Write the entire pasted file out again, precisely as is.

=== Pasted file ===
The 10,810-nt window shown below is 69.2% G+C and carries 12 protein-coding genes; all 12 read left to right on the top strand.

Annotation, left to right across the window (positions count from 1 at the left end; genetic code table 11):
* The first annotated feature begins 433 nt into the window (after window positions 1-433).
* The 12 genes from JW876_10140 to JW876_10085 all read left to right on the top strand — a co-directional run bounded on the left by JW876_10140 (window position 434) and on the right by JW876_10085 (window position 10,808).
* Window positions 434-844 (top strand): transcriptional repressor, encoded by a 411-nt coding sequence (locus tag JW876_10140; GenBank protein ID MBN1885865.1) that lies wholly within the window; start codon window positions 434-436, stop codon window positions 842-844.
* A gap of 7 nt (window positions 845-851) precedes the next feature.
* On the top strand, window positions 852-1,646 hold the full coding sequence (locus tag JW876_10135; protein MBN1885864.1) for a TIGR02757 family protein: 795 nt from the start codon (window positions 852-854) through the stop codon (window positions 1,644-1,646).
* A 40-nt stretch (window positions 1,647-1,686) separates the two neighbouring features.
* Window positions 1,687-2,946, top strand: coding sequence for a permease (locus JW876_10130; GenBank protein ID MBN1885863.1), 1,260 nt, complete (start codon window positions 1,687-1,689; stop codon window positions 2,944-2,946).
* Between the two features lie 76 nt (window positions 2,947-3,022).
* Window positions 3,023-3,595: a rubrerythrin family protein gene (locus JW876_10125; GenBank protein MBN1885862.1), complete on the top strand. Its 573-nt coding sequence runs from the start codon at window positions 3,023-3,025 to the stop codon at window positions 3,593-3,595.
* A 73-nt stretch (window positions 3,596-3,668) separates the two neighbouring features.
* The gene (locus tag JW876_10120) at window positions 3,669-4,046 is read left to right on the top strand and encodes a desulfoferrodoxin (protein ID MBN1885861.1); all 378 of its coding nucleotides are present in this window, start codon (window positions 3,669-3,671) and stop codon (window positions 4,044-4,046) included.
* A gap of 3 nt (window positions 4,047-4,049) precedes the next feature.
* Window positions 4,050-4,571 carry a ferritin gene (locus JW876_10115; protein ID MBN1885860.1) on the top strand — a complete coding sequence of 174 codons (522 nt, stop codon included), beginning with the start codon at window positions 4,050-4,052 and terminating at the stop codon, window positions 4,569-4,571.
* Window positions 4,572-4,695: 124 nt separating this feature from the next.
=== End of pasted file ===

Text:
The 10,810-nt window shown below is 69.2% G+C and carries 12 protein-coding genes; all 12 read left to right on the top strand.

Annotation, left to right across the window (positions count from 1 at the left end; genetic code table 11):
* The first annotated feature begins 433 nt into the window (after window positions 1-433).
* The 12 genes from JW876_10140 to JW876_10085 all read left to right on the top strand — a co-directional run bounded on the left by JW876_10140 (window position 434) and on the right by JW876_10085 (window position 10,808).
* Window positions 434-844 (top strand): transcriptional repressor, encoded by a 411-nt coding sequence (locus tag JW876_10140; GenBank protein ID MBN1885865.1) that lies wholly within the window; start codon window positions 434-436, stop codon window positions 842-844.
* A gap of 7 nt (window positions 845-851) precedes the next feature.
* On the top strand, window positions 852-1,646 hold the full coding sequence (locus tag JW876_10135; protein MBN1885864.1) for a TIGR02757 family protein: 795 nt from the start codon (window positions 852-854) through the stop codon (window positions 1,644-1,646).
* A 40-nt stretch (window positions 1,647-1,686) separates the two neighbouring features.
* Window positions 1,687-2,946, top strand: coding sequence for a permease (locus JW876_10130; GenBank protein ID MBN1885863.1), 1,260 nt, complete (start codon window positions 1,687-1,689; stop codon window positions 2,944-2,946).
* Between the two features lie 76 nt (window positions 2,947-3,022).
* Window positions 3,023-3,595: a rubrerythrin family protein gene (locus JW876_10125; GenBank protein MBN1885862.1), complete on the top strand. Its 573-nt coding sequence runs from the start codon at window positions 3,023-3,025 to the stop codon at window positions 3,593-3,595.
* A 73-nt stretch (window positions 3,596-3,668) separates the two neighbouring features.
* The gene (locus tag JW876_10120) at window positions 3,669-4,046 is read left to right on the top strand and encodes a desulfoferrodoxin (protein ID MBN1885861.1); all 378 of its coding nucleotides are present in this window, start codon (window positions 3,669-3,671) and stop codon (window positions 4,044-4,046) included.
* A gap of 3 nt (window positions 4,047-4,049) precedes the next feature.
* Window positions 4,050-4,571 carry a ferritin gene (locus JW876_10115; protein ID MBN1885860.1) on the top strand — a complete coding sequence of 174 codons (522 nt, stop codon included), beginning with the start codon at window positions 4,050-4,052 and terminating at the stop codon, window positions 4,569-4,571.
* Window positions 4,572-4,695: 124 nt separating this feature from the next.